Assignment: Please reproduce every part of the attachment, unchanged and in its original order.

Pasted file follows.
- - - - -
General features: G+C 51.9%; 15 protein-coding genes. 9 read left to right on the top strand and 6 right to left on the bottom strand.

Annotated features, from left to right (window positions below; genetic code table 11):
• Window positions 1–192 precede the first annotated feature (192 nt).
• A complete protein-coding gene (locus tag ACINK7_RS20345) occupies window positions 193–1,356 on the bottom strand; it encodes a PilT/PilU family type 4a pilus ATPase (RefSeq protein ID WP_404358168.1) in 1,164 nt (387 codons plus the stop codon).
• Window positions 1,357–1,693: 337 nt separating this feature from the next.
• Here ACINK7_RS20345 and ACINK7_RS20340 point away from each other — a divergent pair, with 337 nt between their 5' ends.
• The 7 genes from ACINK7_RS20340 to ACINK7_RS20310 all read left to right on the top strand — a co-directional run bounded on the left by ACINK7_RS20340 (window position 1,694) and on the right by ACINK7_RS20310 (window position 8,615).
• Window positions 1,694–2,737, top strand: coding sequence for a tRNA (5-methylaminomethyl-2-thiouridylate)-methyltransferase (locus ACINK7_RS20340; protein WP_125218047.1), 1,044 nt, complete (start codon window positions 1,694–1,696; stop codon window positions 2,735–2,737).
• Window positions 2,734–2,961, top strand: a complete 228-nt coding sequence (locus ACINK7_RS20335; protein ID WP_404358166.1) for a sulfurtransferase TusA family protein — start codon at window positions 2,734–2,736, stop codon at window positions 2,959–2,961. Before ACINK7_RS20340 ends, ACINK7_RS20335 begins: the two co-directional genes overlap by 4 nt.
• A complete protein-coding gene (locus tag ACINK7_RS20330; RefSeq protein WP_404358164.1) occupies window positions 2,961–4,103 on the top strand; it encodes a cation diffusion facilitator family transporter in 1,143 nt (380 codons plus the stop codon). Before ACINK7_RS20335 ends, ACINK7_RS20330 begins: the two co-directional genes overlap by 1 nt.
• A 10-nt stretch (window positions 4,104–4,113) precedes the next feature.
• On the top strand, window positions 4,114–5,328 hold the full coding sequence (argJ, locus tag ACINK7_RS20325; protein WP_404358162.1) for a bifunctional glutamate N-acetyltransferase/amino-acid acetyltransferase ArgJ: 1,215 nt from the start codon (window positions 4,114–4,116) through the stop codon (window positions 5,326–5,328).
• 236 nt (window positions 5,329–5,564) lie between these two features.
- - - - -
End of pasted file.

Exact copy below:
General features: G+C 51.9%; 15 protein-coding genes. 9 read left to right on the top strand and 6 right to left on the bottom strand.

Annotated features, from left to right (window positions below; genetic code table 11):
• Window positions 1–192 precede the first annotated feature (192 nt).
• A complete protein-coding gene (locus tag ACINK7_RS20345) occupies window positions 193–1,356 on the bottom strand; it encodes a PilT/PilU family type 4a pilus ATPase (RefSeq protein ID WP_404358168.1) in 1,164 nt (387 codons plus the stop codon).
• Window positions 1,357–1,693: 337 nt separating this feature from the next.
• Here ACINK7_RS20345 and ACINK7_RS20340 point away from each other — a divergent pair, with 337 nt between their 5' ends.
• The 7 genes from ACINK7_RS20340 to ACINK7_RS20310 all read left to right on the top strand — a co-directional run bounded on the left by ACINK7_RS20340 (window position 1,694) and on the right by ACINK7_RS20310 (window position 8,615).
• Window positions 1,694–2,737, top strand: coding sequence for a tRNA (5-methylaminomethyl-2-thiouridylate)-methyltransferase (locus ACINK7_RS20340; protein WP_125218047.1), 1,044 nt, complete (start codon window positions 1,694–1,696; stop codon window positions 2,735–2,737).
• Window positions 2,734–2,961, top strand: a complete 228-nt coding sequence (locus ACINK7_RS20335; protein ID WP_404358166.1) for a sulfurtransferase TusA family protein — start codon at window positions 2,734–2,736, stop codon at window positions 2,959–2,961. Before ACINK7_RS20340 ends, ACINK7_RS20335 begins: the two co-directional genes overlap by 4 nt.
• A complete protein-coding gene (locus tag ACINK7_RS20330; RefSeq protein WP_404358164.1) occupies window positions 2,961–4,103 on the top strand; it encodes a cation diffusion facilitator family transporter in 1,143 nt (380 codons plus the stop codon). Before ACINK7_RS20335 ends, ACINK7_RS20330 begins: the two co-directional genes overlap by 1 nt.
• A 10-nt stretch (window positions 4,104–4,113) precedes the next feature.
• On the top strand, window positions 4,114–5,328 hold the full coding sequence (argJ, locus tag ACINK7_RS20325; protein WP_404358162.1) for a bifunctional glutamate N-acetyltransferase/amino-acid acetyltransferase ArgJ: 1,215 nt from the start codon (window positions 4,114–4,116) through the stop codon (window positions 5,326–5,328).
• 236 nt (window positions 5,329–5,564) lie between these two features.